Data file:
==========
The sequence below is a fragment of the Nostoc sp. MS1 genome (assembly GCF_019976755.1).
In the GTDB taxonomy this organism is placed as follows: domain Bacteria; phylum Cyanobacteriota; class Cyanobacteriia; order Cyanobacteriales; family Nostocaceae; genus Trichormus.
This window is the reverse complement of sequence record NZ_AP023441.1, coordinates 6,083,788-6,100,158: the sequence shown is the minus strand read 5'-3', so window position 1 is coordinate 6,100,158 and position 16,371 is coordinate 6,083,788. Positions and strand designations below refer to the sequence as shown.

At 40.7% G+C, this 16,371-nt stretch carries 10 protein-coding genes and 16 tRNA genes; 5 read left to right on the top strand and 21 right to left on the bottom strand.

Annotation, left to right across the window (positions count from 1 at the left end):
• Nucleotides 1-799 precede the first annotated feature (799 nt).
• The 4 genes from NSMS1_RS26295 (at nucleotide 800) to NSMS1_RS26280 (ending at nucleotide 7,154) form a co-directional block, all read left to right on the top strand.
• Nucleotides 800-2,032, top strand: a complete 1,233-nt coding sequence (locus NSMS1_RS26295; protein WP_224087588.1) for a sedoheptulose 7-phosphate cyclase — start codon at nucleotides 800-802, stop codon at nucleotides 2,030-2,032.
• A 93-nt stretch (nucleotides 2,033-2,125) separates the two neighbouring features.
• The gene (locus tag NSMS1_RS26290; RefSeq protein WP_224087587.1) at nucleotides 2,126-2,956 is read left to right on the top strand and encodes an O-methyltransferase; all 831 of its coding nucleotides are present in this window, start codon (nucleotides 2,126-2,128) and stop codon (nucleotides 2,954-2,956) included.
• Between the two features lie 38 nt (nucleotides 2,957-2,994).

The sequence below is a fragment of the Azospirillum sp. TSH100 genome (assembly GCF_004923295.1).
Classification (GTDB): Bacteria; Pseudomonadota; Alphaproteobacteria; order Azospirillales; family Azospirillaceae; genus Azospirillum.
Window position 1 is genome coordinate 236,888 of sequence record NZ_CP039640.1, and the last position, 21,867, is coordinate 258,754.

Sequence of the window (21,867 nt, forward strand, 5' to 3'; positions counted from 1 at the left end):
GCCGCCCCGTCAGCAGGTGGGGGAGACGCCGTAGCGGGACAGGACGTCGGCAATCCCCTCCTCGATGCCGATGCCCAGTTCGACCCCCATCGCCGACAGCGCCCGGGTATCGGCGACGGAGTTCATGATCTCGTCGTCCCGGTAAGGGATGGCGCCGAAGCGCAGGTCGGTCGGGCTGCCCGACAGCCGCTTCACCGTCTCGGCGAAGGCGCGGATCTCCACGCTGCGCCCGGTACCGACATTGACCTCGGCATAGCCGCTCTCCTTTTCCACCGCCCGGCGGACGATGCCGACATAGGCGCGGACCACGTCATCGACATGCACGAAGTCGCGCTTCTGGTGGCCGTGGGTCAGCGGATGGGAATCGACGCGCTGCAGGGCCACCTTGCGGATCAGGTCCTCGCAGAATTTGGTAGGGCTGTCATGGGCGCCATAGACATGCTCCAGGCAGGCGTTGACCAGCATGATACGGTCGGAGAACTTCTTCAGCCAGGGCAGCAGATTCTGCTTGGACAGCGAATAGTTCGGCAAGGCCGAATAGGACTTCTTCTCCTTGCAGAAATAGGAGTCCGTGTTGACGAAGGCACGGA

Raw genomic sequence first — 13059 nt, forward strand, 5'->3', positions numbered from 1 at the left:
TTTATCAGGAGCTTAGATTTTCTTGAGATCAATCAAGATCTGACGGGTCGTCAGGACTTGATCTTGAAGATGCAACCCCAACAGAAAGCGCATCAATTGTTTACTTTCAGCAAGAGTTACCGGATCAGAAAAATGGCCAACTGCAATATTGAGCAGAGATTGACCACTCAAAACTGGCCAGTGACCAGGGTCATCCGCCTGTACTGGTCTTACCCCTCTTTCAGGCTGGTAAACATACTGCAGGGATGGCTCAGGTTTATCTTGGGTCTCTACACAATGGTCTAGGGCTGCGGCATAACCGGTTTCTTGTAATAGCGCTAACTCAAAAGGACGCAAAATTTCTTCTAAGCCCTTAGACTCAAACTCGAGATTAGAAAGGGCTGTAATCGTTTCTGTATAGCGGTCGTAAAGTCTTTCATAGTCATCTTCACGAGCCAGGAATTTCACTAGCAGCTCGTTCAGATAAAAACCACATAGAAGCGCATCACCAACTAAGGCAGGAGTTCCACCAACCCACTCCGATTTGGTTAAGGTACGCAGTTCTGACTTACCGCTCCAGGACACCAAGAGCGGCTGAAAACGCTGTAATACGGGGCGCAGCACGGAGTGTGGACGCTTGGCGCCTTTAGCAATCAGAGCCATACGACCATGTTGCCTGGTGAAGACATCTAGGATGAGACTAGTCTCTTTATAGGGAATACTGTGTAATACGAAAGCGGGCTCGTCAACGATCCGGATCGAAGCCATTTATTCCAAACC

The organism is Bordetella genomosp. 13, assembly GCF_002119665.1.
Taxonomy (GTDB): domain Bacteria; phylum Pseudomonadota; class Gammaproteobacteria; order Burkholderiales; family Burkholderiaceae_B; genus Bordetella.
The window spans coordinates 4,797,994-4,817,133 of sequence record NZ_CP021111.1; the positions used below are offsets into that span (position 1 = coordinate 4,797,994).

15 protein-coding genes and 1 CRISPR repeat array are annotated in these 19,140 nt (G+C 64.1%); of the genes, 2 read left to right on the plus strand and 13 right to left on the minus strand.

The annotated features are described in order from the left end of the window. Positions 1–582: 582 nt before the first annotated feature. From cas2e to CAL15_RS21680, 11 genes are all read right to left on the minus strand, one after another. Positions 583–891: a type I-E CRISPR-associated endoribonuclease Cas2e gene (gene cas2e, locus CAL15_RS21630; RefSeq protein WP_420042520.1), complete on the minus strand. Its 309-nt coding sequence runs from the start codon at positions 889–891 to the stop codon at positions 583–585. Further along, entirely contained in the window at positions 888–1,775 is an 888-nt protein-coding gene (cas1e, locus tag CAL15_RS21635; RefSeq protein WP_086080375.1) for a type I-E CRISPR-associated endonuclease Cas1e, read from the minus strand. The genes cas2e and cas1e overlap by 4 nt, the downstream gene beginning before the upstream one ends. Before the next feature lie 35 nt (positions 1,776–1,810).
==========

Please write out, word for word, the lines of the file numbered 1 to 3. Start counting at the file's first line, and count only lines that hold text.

The sequence below is a fragment of the Nostoc sp. MS1 genome (assembly GCF_019976755.1).
In the GTDB taxonomy this organism is placed as follows: domain Bacteria; phylum Cyanobacteriota; class Cyanobacteriia; order Cyanobacteriales; family Nostocaceae; genus Trichormus.
This window is the reverse complement of sequence record NZ_AP023441.1, coordinates 6,083,788-6,100,158: the sequence shown is the minus strand read 5'-3', so window position 1 is coordinate 6,100,158 and position 16,371 is coordinate 6,083,788. Positions and strand designations below refer to the sequence as shown.